Ohio’s corporate media has regularly swallowed at face value what Gov. John Kasich has said on creating jobs. Of late, it seems, they have woken up slightly that the governor’s alternate-world facts don’t jive with real-world facts on how poorly he’s actually performed.
When the former Lehman Brothers banker reflexively blurts out the number 400,000, jobs he said are back after the Great Recession tooks its toll on the state, he fails to mention that tens of thousands of workers can’t find jobs, especially good-paying jobs, because they aren’t being created fast enough, so they drop out of the workforce. The ironic and perverse reaction to poor job creation is it lowers the unemployment rate—since fewer people are looking for work—giving the illusion Mr. Kasich is doing a good job when in fact he he isn’t.
Experts that measure this data, including the well-respected W. P. Carey School of Business at Arizona State University, rank Ohio not among the nation’s leaders in the category of job creation. In the national race measured on key criteria, falling in 32nd place shows Gov. Kasich has a lot of ground to make up before his gone governor days arrive.
Challenging Mr. Kasich on his view of the world has not been a problem for Plunderbund, which doesn’t engage in fake news or accepts fake facts. In fact, PB has reported on a monthly basis what expert analysis has divined from combing through the monthly numbers that Ohio’s 69th and now term-limited chief executive hasn’t delivered on the promise he made in 2010, that if he elected he would “move the needle” on jobs and turn the state around. Kasich has indeed moved needles, but depending on which needle is looked at, it could be below the national average and moving too slowly as is the case with economic development. In categories like education, the needle moved down, from 5th best to 22nd best. In opioid addiction, the needle under Kasich rose to the red zone of leading all other states.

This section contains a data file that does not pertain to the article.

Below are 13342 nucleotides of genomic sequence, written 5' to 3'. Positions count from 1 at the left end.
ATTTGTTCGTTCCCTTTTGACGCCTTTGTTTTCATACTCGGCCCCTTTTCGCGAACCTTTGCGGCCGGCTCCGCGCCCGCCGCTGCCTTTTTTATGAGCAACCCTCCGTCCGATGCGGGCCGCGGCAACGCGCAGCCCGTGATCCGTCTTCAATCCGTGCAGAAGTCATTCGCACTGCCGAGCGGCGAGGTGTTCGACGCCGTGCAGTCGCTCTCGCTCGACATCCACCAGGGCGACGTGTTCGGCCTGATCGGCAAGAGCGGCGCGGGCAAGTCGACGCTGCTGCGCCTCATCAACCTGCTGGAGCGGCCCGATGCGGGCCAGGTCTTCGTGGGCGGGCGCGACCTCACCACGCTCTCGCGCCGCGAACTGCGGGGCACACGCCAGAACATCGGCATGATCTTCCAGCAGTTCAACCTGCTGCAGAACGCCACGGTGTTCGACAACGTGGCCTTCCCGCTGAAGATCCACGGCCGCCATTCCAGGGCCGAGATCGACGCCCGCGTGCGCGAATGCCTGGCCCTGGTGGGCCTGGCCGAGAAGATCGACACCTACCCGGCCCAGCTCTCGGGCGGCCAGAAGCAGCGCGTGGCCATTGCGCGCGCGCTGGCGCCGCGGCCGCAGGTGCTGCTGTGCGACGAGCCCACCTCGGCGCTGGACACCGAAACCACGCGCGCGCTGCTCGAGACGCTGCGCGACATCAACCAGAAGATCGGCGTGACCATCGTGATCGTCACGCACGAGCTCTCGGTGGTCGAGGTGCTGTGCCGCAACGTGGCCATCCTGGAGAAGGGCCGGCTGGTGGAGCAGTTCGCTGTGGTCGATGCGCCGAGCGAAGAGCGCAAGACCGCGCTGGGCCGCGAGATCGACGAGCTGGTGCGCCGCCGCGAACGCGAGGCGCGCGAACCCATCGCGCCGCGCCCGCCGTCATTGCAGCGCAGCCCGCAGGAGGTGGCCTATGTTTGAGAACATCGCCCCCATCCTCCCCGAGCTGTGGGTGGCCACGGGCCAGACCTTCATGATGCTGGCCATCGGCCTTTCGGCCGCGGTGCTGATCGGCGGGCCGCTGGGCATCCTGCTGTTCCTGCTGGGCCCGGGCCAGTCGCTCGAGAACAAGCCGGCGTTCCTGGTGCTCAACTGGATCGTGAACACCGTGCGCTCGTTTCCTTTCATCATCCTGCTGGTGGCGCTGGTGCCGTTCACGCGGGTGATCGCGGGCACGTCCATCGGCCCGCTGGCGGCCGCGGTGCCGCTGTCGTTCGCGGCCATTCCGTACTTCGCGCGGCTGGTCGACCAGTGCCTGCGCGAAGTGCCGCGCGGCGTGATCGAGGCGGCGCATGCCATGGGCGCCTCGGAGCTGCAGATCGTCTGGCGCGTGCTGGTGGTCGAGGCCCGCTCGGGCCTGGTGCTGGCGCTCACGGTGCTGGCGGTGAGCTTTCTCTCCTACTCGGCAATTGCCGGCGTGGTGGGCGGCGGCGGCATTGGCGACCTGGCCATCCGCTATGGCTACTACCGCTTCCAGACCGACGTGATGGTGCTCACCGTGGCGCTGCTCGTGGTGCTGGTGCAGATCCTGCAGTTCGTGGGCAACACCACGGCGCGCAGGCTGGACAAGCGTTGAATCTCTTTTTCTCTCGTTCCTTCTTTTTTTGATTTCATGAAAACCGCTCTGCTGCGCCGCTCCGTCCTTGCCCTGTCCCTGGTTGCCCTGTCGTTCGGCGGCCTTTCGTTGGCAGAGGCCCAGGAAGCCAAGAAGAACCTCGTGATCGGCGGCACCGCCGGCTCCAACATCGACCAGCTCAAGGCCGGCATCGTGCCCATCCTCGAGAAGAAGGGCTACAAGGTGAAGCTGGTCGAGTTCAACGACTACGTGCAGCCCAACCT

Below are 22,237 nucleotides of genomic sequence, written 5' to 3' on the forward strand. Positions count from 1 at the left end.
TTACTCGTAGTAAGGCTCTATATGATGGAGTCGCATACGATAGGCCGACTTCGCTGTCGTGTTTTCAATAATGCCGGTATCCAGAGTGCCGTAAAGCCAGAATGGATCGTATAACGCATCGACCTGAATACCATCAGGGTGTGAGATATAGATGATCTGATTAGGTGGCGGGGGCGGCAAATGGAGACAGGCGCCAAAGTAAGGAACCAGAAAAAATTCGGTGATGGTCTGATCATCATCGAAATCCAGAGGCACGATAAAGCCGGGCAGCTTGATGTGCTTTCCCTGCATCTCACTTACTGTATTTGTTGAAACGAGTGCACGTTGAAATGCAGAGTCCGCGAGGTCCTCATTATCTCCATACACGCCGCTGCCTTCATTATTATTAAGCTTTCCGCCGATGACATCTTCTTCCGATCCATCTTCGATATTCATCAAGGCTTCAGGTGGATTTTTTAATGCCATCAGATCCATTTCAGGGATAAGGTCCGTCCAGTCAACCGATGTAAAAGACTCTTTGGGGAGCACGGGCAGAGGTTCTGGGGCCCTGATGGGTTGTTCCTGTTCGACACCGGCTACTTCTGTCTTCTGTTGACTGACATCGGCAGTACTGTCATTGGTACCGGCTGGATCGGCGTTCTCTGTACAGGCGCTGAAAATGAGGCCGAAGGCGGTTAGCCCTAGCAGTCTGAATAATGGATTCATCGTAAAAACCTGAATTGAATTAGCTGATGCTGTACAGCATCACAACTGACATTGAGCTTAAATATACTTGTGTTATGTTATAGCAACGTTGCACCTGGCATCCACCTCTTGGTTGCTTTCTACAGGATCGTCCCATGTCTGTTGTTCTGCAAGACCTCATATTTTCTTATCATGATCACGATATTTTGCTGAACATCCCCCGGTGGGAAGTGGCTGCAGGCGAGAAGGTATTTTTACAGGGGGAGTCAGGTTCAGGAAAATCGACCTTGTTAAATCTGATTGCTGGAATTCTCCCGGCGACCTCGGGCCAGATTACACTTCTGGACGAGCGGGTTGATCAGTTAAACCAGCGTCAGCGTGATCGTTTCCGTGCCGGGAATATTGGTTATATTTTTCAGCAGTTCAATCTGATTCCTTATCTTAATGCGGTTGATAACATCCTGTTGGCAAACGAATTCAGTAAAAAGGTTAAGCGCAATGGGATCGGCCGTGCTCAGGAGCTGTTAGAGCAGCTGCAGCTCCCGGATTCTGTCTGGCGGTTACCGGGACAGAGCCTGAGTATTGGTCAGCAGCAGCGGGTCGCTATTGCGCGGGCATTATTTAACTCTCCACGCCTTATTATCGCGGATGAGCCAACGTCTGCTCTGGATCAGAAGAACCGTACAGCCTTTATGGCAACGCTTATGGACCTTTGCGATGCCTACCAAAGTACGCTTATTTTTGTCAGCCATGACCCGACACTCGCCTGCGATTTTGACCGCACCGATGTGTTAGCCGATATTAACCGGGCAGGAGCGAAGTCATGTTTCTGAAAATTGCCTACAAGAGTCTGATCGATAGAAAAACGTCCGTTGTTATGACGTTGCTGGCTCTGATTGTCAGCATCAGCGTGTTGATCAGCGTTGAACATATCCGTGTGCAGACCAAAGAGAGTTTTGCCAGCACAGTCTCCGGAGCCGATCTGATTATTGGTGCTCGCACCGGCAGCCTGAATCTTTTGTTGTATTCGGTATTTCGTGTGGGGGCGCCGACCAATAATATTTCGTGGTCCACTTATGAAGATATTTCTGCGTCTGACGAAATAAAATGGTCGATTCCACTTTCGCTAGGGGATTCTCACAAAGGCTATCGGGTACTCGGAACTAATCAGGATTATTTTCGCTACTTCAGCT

Strickland Mentioned [But Not Named] For Expanding Economy
It was telling last week when Kasich’s budget director Tim Keen credited Gov. Strickland for growth for the two years preceding the start of the Kasich administration without naming him. Mr. Keen’s testimony to a House committee on the last bad budget Ohio’s lame duck governor has proposed differs 180 degrees from Kasich’s claim, that virtually every newspaper in Ohio went along with for six-plus years so far, that Ohio “was broke” when he took over. Shamelessly, John Kasich took bows for two years of recovery under Strickland that produced tens of thousands of jobs, but never once gave him credit for it. Statehouse reporters failed miserably in challenging the governor’s rendition of things for fear he’d cut off their access to his staged media events like he did to one reporter who knew him game and wasn’t afraid to call him out on it.